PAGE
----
• Sale Offered for purchase at a discounted price. "The shoes are on sale."
  • Sail Large piece of fabric rigged to propel a sailboat. "Before we can get underway, we must hoist the sail."


  • Hear To take in information via the ears. "I hear the music."
  • Here A place or spot at the location of the speaker. "Please come here."(Alternately, an item in transition from one person to another, or having its location pointed out), " Here is the book you requested."
  • I have seen both, "Come hear and see this," and "Did you here that?" Way to show your ignorance, folks--but, don't feel bad; blame the budget cuts.


  • cite To make reference. "The report must cite all research sources."
  • site Location. "The site of the latest dig turned up many interesting artifacts."
  • sight Vision; seeing with the eyes. "As we age, our sight may be improved by using glasses."
  • I have seen "eye site," and "site your sources," both incorrect word choices.


And finally, my biggest pet peeve, the mixing up of then and than:

  • then A reference to time or sequence: "We are going to the store, then we will go home and cook dinner."
  • than A comparison between two things: "I would rather have chocolate than vanilla."

Why Does This Happen?

You can thank the government for using false and misleading programs such as "No Child Left Behind," when in point of fact, that program leaves all kids behind. In their eagerness to show off "improved school performance" by means of standardized test scores, what has actually happened is a phenomenon called "teaching to the test." It is shallow learning, based only upon filling in the correct "bubble" on a test form. There is no background, no depth, no room for sideways exploration of related topics.

Everything is so test-driven that in the end, true education ends up on the cutting room floor, and we mass-produce high school "graduates" who are unable to function in society. If you are ever in doubt, stay up and watch Jay Leno some night when he runs his "Jay-Walking" episodes. He goes out and asks (supposedly) common knowledge questions to folks walking down the street. These are not complex questions--and the number of people who do not know the answers to basic questions we should all have learned in grade school, and who give off-the-wall crazy answers showing off their ignorance is astounding, and scary! (See the sample below.)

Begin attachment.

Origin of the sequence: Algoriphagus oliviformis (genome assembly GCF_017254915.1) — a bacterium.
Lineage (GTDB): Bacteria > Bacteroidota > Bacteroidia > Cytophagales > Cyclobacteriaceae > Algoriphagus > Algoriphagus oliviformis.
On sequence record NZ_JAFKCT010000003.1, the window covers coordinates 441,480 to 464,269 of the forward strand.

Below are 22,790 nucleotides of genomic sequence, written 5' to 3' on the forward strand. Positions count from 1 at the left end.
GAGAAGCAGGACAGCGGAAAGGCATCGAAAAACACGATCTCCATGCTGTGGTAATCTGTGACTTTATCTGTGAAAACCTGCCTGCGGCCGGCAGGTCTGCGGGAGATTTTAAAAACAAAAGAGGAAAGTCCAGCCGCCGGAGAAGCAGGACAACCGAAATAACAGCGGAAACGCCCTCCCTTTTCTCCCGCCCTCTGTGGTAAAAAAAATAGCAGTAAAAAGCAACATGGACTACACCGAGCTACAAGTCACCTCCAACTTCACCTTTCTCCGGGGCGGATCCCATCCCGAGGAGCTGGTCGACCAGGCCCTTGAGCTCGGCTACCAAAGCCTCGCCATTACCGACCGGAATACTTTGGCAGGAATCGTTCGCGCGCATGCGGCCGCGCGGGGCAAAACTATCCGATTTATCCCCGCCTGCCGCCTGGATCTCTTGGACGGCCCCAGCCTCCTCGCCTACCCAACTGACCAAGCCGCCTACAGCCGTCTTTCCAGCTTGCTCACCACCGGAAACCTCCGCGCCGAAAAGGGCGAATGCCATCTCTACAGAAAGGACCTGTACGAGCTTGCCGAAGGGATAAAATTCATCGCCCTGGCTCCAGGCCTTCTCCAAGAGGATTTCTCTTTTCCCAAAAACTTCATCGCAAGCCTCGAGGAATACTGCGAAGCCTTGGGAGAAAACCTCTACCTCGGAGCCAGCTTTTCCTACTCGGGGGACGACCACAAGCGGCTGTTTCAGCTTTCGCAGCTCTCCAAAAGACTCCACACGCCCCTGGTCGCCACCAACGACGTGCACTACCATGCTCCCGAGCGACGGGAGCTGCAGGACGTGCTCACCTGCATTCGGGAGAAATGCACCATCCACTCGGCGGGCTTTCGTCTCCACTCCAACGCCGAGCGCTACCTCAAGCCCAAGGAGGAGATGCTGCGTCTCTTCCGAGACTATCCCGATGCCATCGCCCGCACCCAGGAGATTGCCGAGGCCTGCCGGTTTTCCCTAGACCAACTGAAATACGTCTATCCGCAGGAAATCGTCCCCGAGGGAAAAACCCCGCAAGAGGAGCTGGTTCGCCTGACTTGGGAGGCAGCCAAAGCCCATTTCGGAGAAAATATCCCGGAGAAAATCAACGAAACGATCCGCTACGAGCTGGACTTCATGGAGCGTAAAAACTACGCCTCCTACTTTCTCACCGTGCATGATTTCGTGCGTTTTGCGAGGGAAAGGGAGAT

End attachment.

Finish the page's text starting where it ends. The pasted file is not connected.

This has been going on for a long, long time, and the quality of our educational system has suffered. I, myself, hold a 2-year (Associate in Arts) degree in Liberal Arts. It is probably about equivalent to my mother's high-school-only education twenty-three years before my own high school graduation. Today, we are advised that news articles should be geared for those of an 8th-grade reading level. That is what we are pushing out as graduates from our high schools--people who should be functioning at a 12th-grade level, but we are accepting as normal a 4-year lag. This means that today's 4-year college grads probably hold an education worth about what my own high school education was worth.